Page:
Fed's Money Tree
September 18, 2008
Rescuing the current U.S. financial crisis, the Federal Reserve Board flexed its muscles, bailing out investment bank Bear Stearns March 15 for $30 billion, taking over mortgage giants Fannie Mae and Freddie Mac Sept. 7 for $200 billion, turning its back on Lehman Bros. Sept. 16 and saving AIG insurance from bankruptcy Sept. 17 for $85 billion, totally a whopping $315 billion, a staggering sum by anyone’s standards. Yet the federal budget deficit remains around $440 billion, begging the question of how the Fed accounts for its extravagant purchases. Fed Chairman Ben S. Bernanke personifies former Fed Chairman Alan Greenspan’s worry of “using the Fed as a magical piggy bank.” Whether admitted to or not, Bernanke calls his buddy Treasury Secretary Hank Paulson, places his order at the Office of Printing and Engraving for whatever he wants and rescues the economy.
Some of the this mystery was unraveled Sept. 9, 2007 before the House Oversight and Government Reform Committee, when former U.S. civilian administrator L. Paul Bremer admitted under oath that he couldn’t account for 360 tons or $12 billion of freshly printed C-notes. Bremer also didn’t know whether the cash came from the Fed or out of the billions allocated by Congress for the Iraq War. “Who in their right mind would send 360 tons of cash into a war zone? But that is exactly what our government did,” said Chairman Rep. Henry Waxman (D-Beverly Hills) dumbfounded by the lack of accountability. Nobody knows today whether taxpayers, in fact, pay for Wall Street’s bailouts or whether Bernanke simply asks Paulson to print money-on-demand. No one, including the Fed, admits where the money comes from or goes to subsidize the Fed’s pet projects.
Bernanke ordered Sept. 15 New York Fed president Timothy F. Geithner, vice chair of the Fed’s Open Market Committee, to loan AIG $85 billion for a 79.9% stake in the company. No one really knows from which account the cash was drawn. There’s real confusion whether the Fed orders cash directly from the U.S. Treasury or whether such cash bailouts come directly from the Office of Printing and Engraving before they’re assigned to any account, public or private. “The loan will facilitate a process under which AIG will sell certain of its businesses in an orderly manner, with the least possible disruption to the economy,” said the Fed statement, not accounting for whether the bailout would add to the expected $440 billion deficit. When Wall Street heard the news, the DOW sold-off 440 points, adding to recent losses. Fund managers can’t figure out whether to buy or sell.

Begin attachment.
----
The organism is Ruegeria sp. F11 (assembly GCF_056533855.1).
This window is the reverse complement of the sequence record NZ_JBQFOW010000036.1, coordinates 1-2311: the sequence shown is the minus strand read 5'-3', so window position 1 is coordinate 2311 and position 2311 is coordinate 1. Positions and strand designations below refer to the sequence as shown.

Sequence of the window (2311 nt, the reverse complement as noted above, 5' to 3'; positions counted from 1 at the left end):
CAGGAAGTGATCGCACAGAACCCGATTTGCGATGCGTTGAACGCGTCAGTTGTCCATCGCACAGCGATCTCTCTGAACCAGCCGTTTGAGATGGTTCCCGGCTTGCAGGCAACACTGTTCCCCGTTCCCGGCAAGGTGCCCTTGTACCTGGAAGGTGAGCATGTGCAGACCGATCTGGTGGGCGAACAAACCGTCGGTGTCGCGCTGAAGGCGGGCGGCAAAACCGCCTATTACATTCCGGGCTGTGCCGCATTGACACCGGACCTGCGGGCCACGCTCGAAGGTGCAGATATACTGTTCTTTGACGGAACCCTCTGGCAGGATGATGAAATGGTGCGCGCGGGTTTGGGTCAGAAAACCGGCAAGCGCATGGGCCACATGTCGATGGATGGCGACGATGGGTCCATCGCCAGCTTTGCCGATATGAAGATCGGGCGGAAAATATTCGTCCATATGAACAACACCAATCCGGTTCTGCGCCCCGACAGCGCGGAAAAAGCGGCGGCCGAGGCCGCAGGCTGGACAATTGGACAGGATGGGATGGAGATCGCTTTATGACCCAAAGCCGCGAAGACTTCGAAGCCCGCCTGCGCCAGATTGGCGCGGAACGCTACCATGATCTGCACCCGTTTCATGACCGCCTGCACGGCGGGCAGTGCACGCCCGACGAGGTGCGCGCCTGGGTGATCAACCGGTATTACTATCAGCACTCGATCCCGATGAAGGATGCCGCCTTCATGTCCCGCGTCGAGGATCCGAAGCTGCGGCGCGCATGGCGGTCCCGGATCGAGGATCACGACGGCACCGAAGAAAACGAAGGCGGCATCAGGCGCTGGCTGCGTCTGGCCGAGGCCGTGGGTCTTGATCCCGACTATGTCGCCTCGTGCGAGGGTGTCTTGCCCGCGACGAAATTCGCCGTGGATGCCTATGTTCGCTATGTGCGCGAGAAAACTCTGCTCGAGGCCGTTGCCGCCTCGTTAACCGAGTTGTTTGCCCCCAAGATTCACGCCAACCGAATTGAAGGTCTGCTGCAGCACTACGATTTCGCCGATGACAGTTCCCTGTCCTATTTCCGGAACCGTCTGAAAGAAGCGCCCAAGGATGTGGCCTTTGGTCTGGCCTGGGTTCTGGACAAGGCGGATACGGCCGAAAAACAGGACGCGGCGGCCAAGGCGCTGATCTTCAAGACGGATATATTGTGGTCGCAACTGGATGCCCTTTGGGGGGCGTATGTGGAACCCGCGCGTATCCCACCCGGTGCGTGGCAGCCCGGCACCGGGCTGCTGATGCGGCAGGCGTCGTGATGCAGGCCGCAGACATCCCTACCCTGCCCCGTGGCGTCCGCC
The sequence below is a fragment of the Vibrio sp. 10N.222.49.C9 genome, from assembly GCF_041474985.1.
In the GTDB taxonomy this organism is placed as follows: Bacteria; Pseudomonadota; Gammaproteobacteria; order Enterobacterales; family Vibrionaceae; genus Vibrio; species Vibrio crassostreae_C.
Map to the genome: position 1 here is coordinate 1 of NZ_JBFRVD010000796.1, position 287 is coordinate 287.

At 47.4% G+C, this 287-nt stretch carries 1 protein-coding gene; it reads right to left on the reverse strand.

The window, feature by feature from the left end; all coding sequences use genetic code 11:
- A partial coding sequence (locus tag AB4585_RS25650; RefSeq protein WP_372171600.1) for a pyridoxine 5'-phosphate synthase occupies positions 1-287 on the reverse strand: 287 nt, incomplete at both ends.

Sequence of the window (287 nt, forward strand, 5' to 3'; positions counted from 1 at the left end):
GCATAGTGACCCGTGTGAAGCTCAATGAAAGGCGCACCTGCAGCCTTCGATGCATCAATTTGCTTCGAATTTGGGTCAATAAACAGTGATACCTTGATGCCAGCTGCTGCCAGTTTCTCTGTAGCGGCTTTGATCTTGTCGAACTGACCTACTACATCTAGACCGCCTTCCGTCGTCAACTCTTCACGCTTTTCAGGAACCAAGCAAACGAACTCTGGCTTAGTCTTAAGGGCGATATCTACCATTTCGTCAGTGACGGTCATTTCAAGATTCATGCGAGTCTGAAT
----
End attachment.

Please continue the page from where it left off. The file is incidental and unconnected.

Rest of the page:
Greenspan worried about the Fed playing the nation’s “magical piggy bank,” bailing out the nation’s ailing businesses. You can’t blame AIG’s losses on the mortgage meltdown that has decimated the investment banking industry. Trusted names like Bear Stearns, Lehman Bros and Merrill Lynch have been swept up in Wall’s Street’s latest tsunami now threatening the economy. When the Fed was formed in 1913, it was a consequence of the financial panic of 1907, attempting to introduce “elasticity” and liquidity in the nation’s banking system. While there are 12 branches across the U.S. with a total of $350 billion in assets, the Fed can expand its asset base at any time by ordering more currency from the Office of Printing and Engraving. Without maintaining the illusion of a tightly controlled lending system, U.S. currency would risk devaluation, causing runaway inflation.
Watching financial markets meltdown helped energize Sen. Barack Obama’s (D-Il.) campaign, watching his bounce evaporate after the Democratic National Convention. Incumbent parties usually take the heat for troubled economic times. Sen. John McCain (R-Ariz.) faces stiff headwinds because of President George W. Bush’s low approval ratings and sick economy. “An $85 billion loan is a staggering sum and is just too enormous for the American people to bear the risk, Congress will demand answers to prevent this from happening again,” said House Speaker Nancy Pelosi, unsure whether the Fed’s loan would expand the deficit or the national debt. “Hearing these plans, you have to stop to catch your breath. But upon reflection, the alternatives were much worse,” Sen. Chuck Schumer (D-N.Y.) head of the Senate Banking Committee, lauding the Fed’s actions.
Fed’s recent bailouts prove that there’s no limit to the Treasury’s printing presses, handing Bernanke whatever he wants. Past government bailouts during the 1980’s savings and loan crisis totaling $160 billion didn’t result in devaluing the currency or massive inflation. Runaway inflation in the late 1970s had more to do with uncontrolled oil prices, something affecting today’s economy. When Treasury Secretary Hank Paulson proposed reviving the Resolution Trust Corporation—the agency that retired bad debt in the ‘80s—the Dow rocked up 900 points in two days. After picking and choosing which companies would live or die, Bernanke’s money tree proves that there’s no real shortage of cash in the U.S. economy. No one really wants to know the Fed’s secret behind the money supply: Order more cash from the Treasury’s money tree and pretend it comes from taxpayers.
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